Aldrin: I guess the students of today need to have an open mind, explore many avenues of career choices, pay attention to the working tools that might be needed if the student aspires to a career supporting space activities or actually participating in them themselves. They need to be operators, they need to be communicators, have a significant individual background. And for longer and longer duration spaceflights, they need to develop the skills of compatibility with the close quarters that would be required for their fellow travelers. Not an easy task, but an inspiring one.

Hitt: For you, what was the most exciting part of the experience of flying in space?

Aldrin: Maybe that fits into three categories, the experience of flying in space. One is the physical sensations, and the observations. And, I guess the third is that your life is different. You are now looked upon as an individual who has been to unusual places. And, this gives you a status in the eyes of your fellow citizens. So, there’s the visual scenery from space, the fantastic view, there’s the sensation physically of floating in zero-gravity, and, then, there is the lifetime experience of sharing those wonderful opportunities to fellow human beings.

Hitt: Although your last spaceflight was 35 years ago, you’ve been very involved in space exploration ever since. Tell us a little bit about what you’re doing today.

Aldrin: I’m involved in a number of things moving toward, let’s say, technical contributions. I’ve formed a rocket company for reusable rockets, demonstrating what NASA and the Air Force could use in small reusable rockets, progressing to boosters of larger and larger size. This is just a booster that gets the launch vehicle to Mach 3, 3 and a half, and then the booster glides back, or Mach 6, part of the way up into space, and the booster then flies back. We also have an expertise in crew modules, safe crew modules that can be matched with appropriate launch vehicles, to carry out flights beyond low Earth orbit, to be able to join up with landers and support missions to the Moon and beyond. That’s part of the technical contributions. The other contributions, perhaps, are in the more non-profit, the inspirational, and they come under the category of my Share Space Foundation. The objective is to share space with as many people as possible, so that there’s an increasing commercial return from spaceflight and an inspirational aspect for those who are afforded the opportunity to share in space. I’m organizing global space travelers, those individuals who are non-professional astronauts and cosmonauts, who have had the opportunity to reach orbital flight, either in the Space Shuttle or with the Russians. Then, there’s suborbital space travelers that would also be a part of this group. These role models, global space travelers, can inspire adventure travel, space camps, and perhaps eventually space scout type organizations, not just nationally, but internationally. Space camps are a part of this, but I think perhaps more important is to try and look at how the exploration missions can also be augmented by similar applications of those launch vehicles and crew modules so that adventure travel can take place with minor modifications of the launch vehicles and crew modules that are needed for exploration. Otherwise, adventure travel would be far, far too expensive. But, we need a partnership between the government civil space exploration needs and the commercial private sector human space travel objectives.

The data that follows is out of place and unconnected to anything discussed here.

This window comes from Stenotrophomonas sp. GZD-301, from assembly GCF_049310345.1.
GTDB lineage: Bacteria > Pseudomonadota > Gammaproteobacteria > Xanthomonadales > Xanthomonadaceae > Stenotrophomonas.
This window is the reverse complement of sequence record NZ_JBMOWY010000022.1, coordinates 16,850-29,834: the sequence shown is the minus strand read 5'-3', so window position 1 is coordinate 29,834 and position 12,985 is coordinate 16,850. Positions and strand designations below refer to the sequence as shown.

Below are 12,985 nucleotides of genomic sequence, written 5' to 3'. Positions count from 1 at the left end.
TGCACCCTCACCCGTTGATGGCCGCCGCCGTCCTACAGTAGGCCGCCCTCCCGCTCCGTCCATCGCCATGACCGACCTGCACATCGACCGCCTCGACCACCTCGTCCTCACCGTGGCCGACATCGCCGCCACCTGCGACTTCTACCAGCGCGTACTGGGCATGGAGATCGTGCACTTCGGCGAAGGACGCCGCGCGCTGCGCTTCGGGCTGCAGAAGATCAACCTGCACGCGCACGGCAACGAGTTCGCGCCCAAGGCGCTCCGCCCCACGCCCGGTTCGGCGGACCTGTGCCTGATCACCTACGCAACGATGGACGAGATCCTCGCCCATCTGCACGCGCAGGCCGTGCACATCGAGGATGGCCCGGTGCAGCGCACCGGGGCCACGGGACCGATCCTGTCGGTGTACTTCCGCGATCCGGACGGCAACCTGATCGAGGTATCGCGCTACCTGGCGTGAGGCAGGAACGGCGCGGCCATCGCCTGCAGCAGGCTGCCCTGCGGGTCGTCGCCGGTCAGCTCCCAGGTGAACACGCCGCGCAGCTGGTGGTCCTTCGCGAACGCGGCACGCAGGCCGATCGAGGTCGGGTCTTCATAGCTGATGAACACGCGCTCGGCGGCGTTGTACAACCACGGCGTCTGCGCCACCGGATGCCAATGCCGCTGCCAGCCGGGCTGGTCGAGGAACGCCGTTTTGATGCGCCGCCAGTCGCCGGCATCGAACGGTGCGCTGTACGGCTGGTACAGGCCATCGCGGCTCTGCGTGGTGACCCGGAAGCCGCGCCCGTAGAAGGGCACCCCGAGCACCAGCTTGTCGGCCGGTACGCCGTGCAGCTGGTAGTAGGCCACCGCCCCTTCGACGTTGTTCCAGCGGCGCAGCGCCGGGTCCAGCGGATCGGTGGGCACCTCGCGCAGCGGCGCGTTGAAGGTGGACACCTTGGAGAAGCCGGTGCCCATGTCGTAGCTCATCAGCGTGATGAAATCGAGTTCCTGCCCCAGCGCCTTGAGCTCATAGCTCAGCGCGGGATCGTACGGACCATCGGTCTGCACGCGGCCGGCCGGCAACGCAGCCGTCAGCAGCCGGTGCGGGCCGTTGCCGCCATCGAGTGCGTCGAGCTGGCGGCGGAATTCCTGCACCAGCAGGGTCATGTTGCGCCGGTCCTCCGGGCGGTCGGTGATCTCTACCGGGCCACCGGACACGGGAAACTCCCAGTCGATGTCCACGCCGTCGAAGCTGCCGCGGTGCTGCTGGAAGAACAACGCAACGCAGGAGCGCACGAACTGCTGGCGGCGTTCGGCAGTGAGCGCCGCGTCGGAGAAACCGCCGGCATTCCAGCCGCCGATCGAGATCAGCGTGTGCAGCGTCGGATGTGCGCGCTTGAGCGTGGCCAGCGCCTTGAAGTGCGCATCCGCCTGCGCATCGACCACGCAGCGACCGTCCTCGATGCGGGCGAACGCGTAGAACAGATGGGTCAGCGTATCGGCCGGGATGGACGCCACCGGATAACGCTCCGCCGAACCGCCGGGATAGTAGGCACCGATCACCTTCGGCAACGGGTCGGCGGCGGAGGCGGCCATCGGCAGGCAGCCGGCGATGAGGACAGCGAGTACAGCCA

Hitt: Dr. Aldrin, it has been an honor and a pleasure talking to you today, and we appreciate your time. Thank you very much.

Aldrin: Thank you. I hope this helps. It’s an interesting prelude to the 35th anniversary of that wonderful opportunity that three of us had on Apollo 11 to carry out the first lunar landing.

Biographical Data

Hometown: Montclair, New Jersey
Born: January 20, 1930
Education: Bachelor of Science degree from United States Military Academy at West Point, Doctorate of Science from Massachusetts Institute of Technology.
Spaceflight Experience:
Pilot, Gemini 12—Aldrin established a new space walk duration record on this 1966 flight.
Lunar Module Pilot, Apollo 11—Aldrin and Armstrong became the first men to walk on the Moon during this 1969 mission.

For more information about Buzz Aldrin, visit his NASA biography at http://www.jsc.nasa.gov/bios/htmlbios/aldrin-b.html or his official Web site at http://www.buzzaldrin.com

Follow

Get every new post delivered to your Inbox.

Join 1,639 other followers